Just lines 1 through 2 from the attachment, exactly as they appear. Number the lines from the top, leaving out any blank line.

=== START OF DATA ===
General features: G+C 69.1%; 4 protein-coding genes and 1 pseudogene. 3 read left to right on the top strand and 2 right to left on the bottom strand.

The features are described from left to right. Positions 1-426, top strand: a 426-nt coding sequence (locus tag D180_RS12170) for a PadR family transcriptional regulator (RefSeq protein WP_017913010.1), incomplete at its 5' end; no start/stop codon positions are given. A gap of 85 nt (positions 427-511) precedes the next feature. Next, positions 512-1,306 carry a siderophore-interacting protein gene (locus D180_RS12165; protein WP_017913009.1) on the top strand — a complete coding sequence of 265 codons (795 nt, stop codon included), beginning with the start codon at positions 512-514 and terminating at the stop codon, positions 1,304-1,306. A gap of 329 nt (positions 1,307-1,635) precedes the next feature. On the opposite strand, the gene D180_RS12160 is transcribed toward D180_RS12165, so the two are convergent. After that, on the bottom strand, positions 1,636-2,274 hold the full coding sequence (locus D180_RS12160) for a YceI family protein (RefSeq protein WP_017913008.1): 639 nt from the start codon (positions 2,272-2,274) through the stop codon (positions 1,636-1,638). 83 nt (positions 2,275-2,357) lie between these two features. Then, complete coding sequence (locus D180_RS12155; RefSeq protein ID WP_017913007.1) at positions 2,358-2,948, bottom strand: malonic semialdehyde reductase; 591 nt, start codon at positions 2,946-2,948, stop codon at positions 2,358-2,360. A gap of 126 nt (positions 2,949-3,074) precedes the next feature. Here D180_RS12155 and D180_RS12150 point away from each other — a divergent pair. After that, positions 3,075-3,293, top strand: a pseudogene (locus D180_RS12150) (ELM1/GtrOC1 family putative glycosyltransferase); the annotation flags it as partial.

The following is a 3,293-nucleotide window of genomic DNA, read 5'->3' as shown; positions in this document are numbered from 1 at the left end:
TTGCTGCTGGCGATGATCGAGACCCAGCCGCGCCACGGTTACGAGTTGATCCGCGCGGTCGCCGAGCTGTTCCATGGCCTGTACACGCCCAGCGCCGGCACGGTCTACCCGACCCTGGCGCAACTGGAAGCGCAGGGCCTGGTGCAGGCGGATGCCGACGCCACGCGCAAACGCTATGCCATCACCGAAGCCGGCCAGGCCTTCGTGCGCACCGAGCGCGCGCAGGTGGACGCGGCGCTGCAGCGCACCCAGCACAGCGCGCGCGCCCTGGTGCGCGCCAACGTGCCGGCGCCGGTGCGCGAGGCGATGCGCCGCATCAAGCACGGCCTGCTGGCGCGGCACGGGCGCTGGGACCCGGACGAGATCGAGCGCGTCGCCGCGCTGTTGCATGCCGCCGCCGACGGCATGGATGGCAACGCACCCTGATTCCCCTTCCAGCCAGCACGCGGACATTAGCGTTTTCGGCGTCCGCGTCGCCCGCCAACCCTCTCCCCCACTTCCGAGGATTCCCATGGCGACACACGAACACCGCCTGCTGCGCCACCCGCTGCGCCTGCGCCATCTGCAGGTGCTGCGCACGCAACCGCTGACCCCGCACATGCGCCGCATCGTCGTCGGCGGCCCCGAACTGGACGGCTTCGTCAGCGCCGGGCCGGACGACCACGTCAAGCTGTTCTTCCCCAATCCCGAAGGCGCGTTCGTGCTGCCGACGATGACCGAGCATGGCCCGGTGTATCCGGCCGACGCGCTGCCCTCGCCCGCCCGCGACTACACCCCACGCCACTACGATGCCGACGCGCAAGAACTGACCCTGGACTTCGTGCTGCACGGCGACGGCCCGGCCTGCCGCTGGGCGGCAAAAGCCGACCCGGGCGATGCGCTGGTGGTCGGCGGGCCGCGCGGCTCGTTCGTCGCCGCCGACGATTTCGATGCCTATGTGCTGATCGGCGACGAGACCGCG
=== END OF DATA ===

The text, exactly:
General features: G+C 69.1%; 4 protein-coding genes and 1 pseudogene. 3 read left to right on the top strand and 2 right to left on the bottom strand.

The features are described from left to right. Positions 1-426, top strand: a 426-nt coding sequence (locus tag D180_RS12170) for a PadR family transcriptional regulator (RefSeq protein WP_017913010.1), incomplete at its 5' end; no start/stop codon positions are given. A gap of 85 nt (positions 427-511) precedes the next feature. Next, positions 512-1,306 carry a siderophore-interacting protein gene (locus D180_RS12165; protein WP_017913009.1) on the top strand — a complete coding sequence of 265 codons (795 nt, stop codon included), beginning with the start codon at positions 512-514 and terminating at the stop codon, positions 1,304-1,306. A gap of 329 nt (positions 1,307-1,635) precedes the next feature. On the opposite strand, the gene D180_RS12160 is transcribed toward D180_RS12165, so the two are convergent. After that, on the bottom strand, positions 1,636-2,274 hold the full coding sequence (locus D180_RS12160) for a YceI family protein (RefSeq protein WP_017913008.1): 639 nt from the start codon (positions 2,272-2,274) through the stop codon (positions 1,636-1,638). 83 nt (positions 2,275-2,357) lie between these two features. Then, complete coding sequence (locus D180_RS12155; RefSeq protein ID WP_017913007.1) at positions 2,358-2,948, bottom strand: malonic semialdehyde reductase; 591 nt, start codon at positions 2,946-2,948, stop codon at positions 2,358-2,360. A gap of 126 nt (positions 2,949-3,074) precedes the next feature. Here D180_RS12155 and D180_RS12150 point away from each other — a divergent pair. After that, positions 3,075-3,293, top strand: a pseudogene (locus D180_RS12150) (ELM1/GtrOC1 family putative glycosyltransferase); the annotation flags it as partial.